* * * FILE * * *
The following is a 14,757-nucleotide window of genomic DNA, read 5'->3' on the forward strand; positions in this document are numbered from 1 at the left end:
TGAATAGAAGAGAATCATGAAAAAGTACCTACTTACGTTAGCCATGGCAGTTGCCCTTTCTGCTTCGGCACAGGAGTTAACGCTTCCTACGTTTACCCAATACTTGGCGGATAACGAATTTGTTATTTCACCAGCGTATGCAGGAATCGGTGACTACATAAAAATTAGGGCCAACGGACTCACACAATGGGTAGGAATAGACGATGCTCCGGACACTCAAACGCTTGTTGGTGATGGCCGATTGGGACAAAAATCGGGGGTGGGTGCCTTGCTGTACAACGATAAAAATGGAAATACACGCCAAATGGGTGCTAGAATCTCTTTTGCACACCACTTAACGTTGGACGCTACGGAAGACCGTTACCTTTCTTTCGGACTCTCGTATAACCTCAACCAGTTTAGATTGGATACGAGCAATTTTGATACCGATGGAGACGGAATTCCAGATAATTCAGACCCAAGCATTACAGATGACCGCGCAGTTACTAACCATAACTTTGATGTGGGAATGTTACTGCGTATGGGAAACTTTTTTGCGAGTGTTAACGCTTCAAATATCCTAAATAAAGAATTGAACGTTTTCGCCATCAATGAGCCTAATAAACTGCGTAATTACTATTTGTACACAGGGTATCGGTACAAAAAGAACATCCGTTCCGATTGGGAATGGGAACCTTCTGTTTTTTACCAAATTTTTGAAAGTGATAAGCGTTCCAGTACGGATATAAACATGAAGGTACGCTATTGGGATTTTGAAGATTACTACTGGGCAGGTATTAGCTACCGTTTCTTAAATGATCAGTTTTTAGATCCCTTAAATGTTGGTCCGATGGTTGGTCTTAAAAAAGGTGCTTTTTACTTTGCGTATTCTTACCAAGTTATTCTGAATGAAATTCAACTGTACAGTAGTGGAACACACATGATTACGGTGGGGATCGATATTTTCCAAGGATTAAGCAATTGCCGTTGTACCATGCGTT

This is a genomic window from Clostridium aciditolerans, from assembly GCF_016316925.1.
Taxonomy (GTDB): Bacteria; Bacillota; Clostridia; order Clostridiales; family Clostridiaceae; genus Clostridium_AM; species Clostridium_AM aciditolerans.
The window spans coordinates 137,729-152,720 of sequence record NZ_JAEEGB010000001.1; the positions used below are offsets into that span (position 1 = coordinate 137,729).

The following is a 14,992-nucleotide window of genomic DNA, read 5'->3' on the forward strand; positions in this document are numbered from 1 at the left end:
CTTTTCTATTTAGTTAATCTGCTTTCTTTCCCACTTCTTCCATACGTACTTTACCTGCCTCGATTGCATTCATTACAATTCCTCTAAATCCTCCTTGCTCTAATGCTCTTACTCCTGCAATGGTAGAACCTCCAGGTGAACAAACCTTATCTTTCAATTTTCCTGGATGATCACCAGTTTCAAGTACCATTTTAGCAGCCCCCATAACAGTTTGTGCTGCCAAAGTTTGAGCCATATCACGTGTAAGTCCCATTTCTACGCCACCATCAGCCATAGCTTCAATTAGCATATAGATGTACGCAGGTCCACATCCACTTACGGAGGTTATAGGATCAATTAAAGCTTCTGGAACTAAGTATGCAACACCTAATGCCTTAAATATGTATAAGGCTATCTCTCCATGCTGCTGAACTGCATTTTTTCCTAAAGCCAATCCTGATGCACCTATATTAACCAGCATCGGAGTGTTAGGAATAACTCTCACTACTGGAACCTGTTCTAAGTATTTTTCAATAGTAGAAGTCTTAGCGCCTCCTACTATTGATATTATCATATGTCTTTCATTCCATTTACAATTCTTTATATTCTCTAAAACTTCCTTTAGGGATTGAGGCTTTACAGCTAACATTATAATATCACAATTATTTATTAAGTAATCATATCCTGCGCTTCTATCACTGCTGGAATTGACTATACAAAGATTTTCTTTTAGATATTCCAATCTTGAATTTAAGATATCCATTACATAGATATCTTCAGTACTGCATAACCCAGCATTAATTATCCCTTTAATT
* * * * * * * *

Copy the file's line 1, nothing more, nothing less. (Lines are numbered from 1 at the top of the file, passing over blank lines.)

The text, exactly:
The following is a 14,757-nucleotide window of genomic DNA, read 5'->3' on the forward strand; positions in this document are numbered from 1 at the left end: